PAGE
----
I recently completed, “Rethinking Aging,” a free on-line course with Melbourne University, Australia, through Coursera.org. It forced me to think about my future and how aging may impact my independence, living situation, health, and activities. I highly recommend this course for everyone, since knowledge can have a positive impact on how we adapt to aging. One of the most enlightening aspects of this course is the concept of aging in various cultures. At what age a person is considered old, how the elderly are treated in different cultures, and the best/worse countries in which to be elderly are just a few of the eye-openers.
Below I share my final assignment: my life twenty-five years from now.
My days pass quickly now that I take naps. I continue my routine of stretching and exercising upon awakening. It is increasingly difficult to limit this to just an hour. But instead of taking medication for arthritis, I’d rather clip and pop myself in place. I watch the morning news show to assist me in keeping track of time even though the news is so depressing. Wars, crime, and politics may not brighten the start of my day, but it’s the easiest way for me to keep track of current events.
After an hour, I finish my bedside glass of water, take my medications, and dress to either walk outdoors or go to the fitness center. If the weather is horrible I may stay home and walk on my treadmill and use my weights. Now that I’m 85, I eat a piece of fruit before I start my walk or leave the house. I used to work out on an empty stomach but now get dizzy if I try to burn calories I don’t have. I start a second bottle of water and try to finish it by the end of my workout. Dehydration could land me in a hospital.
When I’m through revving my metabolism, I dress for the day. Once a week I treat myself to the jetted tub. Once I get pretty, I’m ready for a healthy breakfast and to start on my day’s priority. Between volunteering at church, getting a massage, attending a writing critique group, reading the book selected by my book club, or writing, the day passes. I check my calendar for doctor appointments, upcoming trips, and when I will next enjoy the company of my children and grandchildren.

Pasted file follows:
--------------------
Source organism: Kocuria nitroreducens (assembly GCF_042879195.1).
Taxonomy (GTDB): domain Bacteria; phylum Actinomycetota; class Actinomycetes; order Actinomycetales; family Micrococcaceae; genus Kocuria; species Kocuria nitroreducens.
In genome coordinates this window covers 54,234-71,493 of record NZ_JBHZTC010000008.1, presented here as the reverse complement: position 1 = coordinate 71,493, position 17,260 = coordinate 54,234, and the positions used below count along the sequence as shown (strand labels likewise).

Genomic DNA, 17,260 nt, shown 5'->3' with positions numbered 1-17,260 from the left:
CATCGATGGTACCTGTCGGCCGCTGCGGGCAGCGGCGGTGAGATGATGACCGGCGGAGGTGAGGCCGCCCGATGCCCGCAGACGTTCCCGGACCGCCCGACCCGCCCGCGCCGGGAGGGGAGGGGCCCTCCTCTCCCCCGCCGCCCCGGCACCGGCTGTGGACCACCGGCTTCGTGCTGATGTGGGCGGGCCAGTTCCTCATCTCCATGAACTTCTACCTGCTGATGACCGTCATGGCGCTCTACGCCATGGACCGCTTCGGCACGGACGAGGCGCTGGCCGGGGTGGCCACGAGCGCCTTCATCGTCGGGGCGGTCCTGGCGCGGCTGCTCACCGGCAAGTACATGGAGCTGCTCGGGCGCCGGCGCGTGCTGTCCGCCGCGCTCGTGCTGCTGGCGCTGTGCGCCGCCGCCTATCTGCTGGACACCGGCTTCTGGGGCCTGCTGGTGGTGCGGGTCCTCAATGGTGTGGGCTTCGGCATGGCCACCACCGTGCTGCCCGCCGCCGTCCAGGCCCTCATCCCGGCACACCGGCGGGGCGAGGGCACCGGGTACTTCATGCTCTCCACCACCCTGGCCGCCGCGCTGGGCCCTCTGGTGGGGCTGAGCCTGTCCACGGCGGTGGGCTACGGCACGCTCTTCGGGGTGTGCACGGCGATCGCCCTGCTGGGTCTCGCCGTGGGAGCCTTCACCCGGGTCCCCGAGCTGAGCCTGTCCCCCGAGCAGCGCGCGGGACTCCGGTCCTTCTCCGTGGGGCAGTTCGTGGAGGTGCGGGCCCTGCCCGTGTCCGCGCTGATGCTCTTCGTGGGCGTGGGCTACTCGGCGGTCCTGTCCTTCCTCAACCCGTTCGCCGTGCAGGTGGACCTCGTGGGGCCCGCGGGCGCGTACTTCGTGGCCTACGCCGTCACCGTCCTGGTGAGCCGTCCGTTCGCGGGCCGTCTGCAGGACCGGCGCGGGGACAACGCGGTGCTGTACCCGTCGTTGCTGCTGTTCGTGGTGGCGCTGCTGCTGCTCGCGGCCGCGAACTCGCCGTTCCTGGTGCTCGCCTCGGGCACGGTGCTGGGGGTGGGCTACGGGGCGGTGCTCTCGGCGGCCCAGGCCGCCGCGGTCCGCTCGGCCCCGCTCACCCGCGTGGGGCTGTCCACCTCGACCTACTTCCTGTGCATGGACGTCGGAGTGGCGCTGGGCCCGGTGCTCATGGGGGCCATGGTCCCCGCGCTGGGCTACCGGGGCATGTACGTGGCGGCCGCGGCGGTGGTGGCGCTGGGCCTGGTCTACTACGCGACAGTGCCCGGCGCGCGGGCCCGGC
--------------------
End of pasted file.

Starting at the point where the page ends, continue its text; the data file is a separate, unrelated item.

I now pay for some household help, but I still try to wash floors, change beds, and do laundry. I keep in mind that the less I do, the less I will be able to do. I still cook because I love my own cooking. About twice a week I have friends or family over for meals. It’s so hard to cook for one, and by sharing I receive invitations to eat with others. Too bad most of my friends can’t cook their way through a detailed recipe.
I always need something to look forward to. As usual, I have a bus trip scheduled to a casino and two future cruises booked. I volunteer at local museums, which assures that I’ll know the dates of new exhibits. The Boardwalk Art Show is one of my favorite volunteer activities. I man (or woman) the information booth.
Traveling has become a bit arduous. Of course, I turn my luggage over to the first skycap I see and I don’t want to see it again until it’s in my cabin or hotel room. The airports are so confusing–too many people walking fast, too much noise, too many announcements. The last time I flew, I opted for a wheelchair and plugged in earbuds as soon as I entered the airport. My eyes were closed behind my shades, but who knew? And once I’m at my destination or on a cruise ship, I make sure I keep a hard copy of the agenda on me and set the alarm on my phone to insure I’m on time for entertainment and meals. There are so many distractions that make me forget what’s next.
I’ve slowed down so much. I get tired during the day. No way can I miss my daily nap. If I don’t set my alarm to awaken from a nap, I may sleep for four hours. My sleep needs to be as routine as my meals or I get disoriented.
I miss so many of my friends and family who’ve passed on. I feel blessed that I make friends easily through my activities. Also, I’m fortunate to have relocated within a short distance from my children. I speak with my daughter every day, and my son a few times a week. This reminds me of when they had first established their own households. Only back then they’d call to share exciting news or for advice. Now they call to insure that I’m still alive, I guess. I don’t have any serious health issue other than the one for which there is no cure–I’m really old and things are bound to wear out. So I take advantage of the time I have left and do as much as I can.